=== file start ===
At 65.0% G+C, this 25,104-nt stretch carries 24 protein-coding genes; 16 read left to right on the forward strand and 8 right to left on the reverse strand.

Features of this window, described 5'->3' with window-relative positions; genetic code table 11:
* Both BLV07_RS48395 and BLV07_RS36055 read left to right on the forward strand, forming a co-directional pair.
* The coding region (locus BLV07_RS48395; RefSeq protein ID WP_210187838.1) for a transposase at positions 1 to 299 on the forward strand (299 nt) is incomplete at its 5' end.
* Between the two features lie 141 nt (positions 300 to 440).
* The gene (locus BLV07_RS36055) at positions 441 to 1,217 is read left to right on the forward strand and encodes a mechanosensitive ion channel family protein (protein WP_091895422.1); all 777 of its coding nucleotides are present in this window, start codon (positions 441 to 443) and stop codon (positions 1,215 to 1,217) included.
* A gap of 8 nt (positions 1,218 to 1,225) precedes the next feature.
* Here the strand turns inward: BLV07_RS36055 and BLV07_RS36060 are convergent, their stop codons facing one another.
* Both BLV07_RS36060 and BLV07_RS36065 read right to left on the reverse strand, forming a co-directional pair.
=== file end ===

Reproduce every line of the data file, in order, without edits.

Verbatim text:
At 65.0% G+C, this 25,104-nt stretch carries 24 protein-coding genes; 16 read left to right on the forward strand and 8 right to left on the reverse strand.

Features of this window, described 5'->3' with window-relative positions; genetic code table 11:
* Both BLV07_RS48395 and BLV07_RS36055 read left to right on the forward strand, forming a co-directional pair.
* The coding region (locus BLV07_RS48395; RefSeq protein ID WP_210187838.1) for a transposase at positions 1 to 299 on the forward strand (299 nt) is incomplete at its 5' end.
* Between the two features lie 141 nt (positions 300 to 440).
* The gene (locus BLV07_RS36055) at positions 441 to 1,217 is read left to right on the forward strand and encodes a mechanosensitive ion channel family protein (protein WP_091895422.1); all 777 of its coding nucleotides are present in this window, start codon (positions 441 to 443) and stop codon (positions 1,215 to 1,217) included.
* A gap of 8 nt (positions 1,218 to 1,225) precedes the next feature.
* Here the strand turns inward: BLV07_RS36055 and BLV07_RS36060 are convergent, their stop codons facing one another.
* Both BLV07_RS36060 and BLV07_RS36065 read right to left on the reverse strand, forming a co-directional pair.